The Pergamon Neus: The Importance Of Zeus

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The altar of Zeus, which is usually referred as the Pergamon altar, is a giant monument constructed under King Eumenes II (Campell, “Pergamon”) on one of the terraces of the Acropolis in Pergamon. It is one of the numerous sculptural monuments that the Pergamenes aim of commemorating their military achievements (Pollitt 81). The altar is a part of the Acropolis that includes the library and the sanctuary of Athena on the sides (Fig. 1), which was built to worship their patron goddess Athena and further claims the new identity of Pergamon as the new Athens (Barringer 349). The date of the altar is uncertain, but it might be from 180 to 160 BCE (“Pegamonmuseum”). After the altar was discovered by a German expedition at the end the 19th century, …show more content…
Moreover, because Pericles tried to build a monument to commemorate the glory of Athens before (Pollitt 81), Attalos’ defeat of many invasions gave the country a superior sensation that they were responsible for protecting and inheriting the spirits of Athens as Pericles did. The several confrontations with the invasions of the Gauls were the most important parts of their victories and bronze sculptural groups were made not only to memorialize the battles (81), but also to imitate their spiritual ancestors, the Athenians. Thus, the altar of Zeus might be the biggest monument they built for their victories. King Eumenes II, on the other hand, was the crucial leader on the battlefield due to his sagacity and resourcefulness, who succeed his father and brought his kingdom unparalleled growth (81). It is noteworthy that, in a vital battle happened around 184/3 BC, Pergamon incorporated the territory of the Gauls (81). The leading military commander instructed the sailors to collect many poisonous snakes and then throw them on the decks of Pergamene ships. This impressive experience might be the prime stimulus for the numerous representations of giant snakes on the friezes of the altar of Zeus (82). Throughout the history of Pergamon, the war that happened in the land not only gave this kingdom power and territory but also continually reaffirmed the belief of the Pergamenes that they …show more content…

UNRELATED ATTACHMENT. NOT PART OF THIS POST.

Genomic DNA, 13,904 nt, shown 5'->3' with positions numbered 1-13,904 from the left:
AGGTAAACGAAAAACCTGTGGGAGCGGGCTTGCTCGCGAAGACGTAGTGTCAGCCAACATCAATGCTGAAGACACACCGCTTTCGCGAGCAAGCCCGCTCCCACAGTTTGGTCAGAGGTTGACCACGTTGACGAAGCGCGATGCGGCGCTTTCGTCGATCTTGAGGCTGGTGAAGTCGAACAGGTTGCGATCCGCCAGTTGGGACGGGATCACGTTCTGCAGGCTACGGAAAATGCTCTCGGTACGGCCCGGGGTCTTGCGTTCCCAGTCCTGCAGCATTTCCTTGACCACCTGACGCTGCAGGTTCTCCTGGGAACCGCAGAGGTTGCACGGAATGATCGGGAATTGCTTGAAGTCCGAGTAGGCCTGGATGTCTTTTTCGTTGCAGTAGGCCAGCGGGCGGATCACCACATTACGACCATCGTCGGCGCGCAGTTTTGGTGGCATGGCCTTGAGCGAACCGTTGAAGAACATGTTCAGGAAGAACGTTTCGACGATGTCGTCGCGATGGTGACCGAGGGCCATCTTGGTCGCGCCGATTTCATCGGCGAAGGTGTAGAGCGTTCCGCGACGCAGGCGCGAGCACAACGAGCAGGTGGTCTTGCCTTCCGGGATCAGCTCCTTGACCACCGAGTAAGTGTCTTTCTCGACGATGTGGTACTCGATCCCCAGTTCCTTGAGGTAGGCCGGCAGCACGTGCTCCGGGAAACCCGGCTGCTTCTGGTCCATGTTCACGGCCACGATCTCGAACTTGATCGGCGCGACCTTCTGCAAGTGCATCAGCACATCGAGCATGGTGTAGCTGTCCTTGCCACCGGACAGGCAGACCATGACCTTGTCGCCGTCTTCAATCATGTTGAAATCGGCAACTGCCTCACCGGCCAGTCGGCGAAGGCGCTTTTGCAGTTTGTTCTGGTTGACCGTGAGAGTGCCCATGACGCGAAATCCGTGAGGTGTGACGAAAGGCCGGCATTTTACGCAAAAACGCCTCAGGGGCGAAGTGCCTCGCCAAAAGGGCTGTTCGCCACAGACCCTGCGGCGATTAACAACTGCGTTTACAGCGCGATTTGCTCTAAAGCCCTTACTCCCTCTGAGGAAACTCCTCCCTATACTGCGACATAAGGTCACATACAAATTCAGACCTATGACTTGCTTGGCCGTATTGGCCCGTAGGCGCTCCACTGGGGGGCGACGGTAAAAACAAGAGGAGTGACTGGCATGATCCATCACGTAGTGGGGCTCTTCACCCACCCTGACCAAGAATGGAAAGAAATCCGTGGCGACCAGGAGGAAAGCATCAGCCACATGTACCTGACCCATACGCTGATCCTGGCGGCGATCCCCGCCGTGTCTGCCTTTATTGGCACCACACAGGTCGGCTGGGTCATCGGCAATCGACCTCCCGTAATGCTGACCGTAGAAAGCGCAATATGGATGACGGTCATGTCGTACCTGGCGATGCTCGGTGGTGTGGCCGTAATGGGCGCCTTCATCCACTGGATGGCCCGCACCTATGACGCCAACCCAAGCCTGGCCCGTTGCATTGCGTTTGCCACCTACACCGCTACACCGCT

To some extent, the whole project functions as a modern mural memorizing the adventurous experiences and heroic deeds from the birth to death of this legendary founder. As Zeus occupies a dominant position in the great frieze of the exterior room, Telephos are the central figure of the corresponding, smaller frieze, since he is believed to be the son of Heracles (Scholl 44). To some extent, the Olympian gods are the ancestors, who have blood relations with them. Their ancestors are responsible for the cosmic orders. The Pergamenes, thus, have to establish their own orders and values in the new territory as the new Athens. The Telephos frieze is an indispensable part of the altar of Zeus, since both the protagonists of two stories share similar positions on the

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